The Namibia Financial Institutions Supervisory Authority (Namfisa) has detected 27 unregistered cash loans who are also guilty of over-charging their clients.
The institution’s manager of corporate communication, Victoria Muranda told The Villager that, “In terms of Usury Act, which is the current legislative framework, money lenders are allowed to operate without being registered with Namfisa provided that such entities do not charge in excess if the average prime rate charged by commercial banks in Namibia time 1.6 percent per annum. It therefore follows that unregistered cash lenders are allowed to operate as long as they adhere to the finance charge limitation of 17.20 percent per annum.”
She added that Namfisa scrutinizes social media platforms and local newspapers to detect the operations of unregistered lenders and to determine the rates charged. In addition Namfisa relies on members of the public to blow the whistle on unregistered entities.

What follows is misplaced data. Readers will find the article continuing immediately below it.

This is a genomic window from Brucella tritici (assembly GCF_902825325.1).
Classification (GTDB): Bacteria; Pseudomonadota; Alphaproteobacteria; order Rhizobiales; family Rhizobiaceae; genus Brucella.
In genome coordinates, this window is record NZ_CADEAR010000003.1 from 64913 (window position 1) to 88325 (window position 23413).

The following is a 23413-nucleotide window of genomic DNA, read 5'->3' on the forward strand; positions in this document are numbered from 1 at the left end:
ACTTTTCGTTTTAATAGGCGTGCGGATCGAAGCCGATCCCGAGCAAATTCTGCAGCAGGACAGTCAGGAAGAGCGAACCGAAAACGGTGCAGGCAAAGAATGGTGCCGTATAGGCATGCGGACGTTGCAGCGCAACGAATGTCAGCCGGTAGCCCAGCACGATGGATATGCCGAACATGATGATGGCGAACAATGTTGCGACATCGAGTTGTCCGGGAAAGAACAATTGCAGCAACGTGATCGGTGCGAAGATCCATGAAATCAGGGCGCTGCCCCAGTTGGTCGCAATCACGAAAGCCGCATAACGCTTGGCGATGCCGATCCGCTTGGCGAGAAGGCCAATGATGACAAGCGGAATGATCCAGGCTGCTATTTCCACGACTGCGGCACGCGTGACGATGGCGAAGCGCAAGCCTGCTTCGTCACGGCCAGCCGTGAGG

Muranda further explained that, in the pursuit to ensure protection, Namfisa usually issues public notices to alert the public on dealings of unregistered lenders and undesirable practices that they are involved in, such as cash lenders insisting on a membership prior to disbursing loans.
Namfisa inspected about 19 unregistered lenders during 2016 and 2017, after which the lenders were directed to adjust their finance rates to the allowable rate of 17.20 percent per annum.
“Namfisa has performed re-calculations of all loans disbursed by unregistered lenders to determine what the over-charged amount was, the difference between allowable rate of 17.20 percent per annum and the rate charged by the unregistered lender. The lenders were directed to immediately cease micro lending business to adjust the interest rate to 17.20 percent per annum or to register with Namfisa,” Muranda has said.
She further said that lenders were directed to furnish Namfisa with refund plans indicating how over-charged borrowers would be refunded with regular updates confirming the receipt of refunds by borrowers.
“Make sure that the contract you sign contains no unfilled blank spaces and pay attention to pre-checked boxes in the contract as they could bind you to terms you don't want. Always make sure everything you were promised verbally appears in writing and do not be pressured into signing the contract if you are not yet ready or comfortable, she said.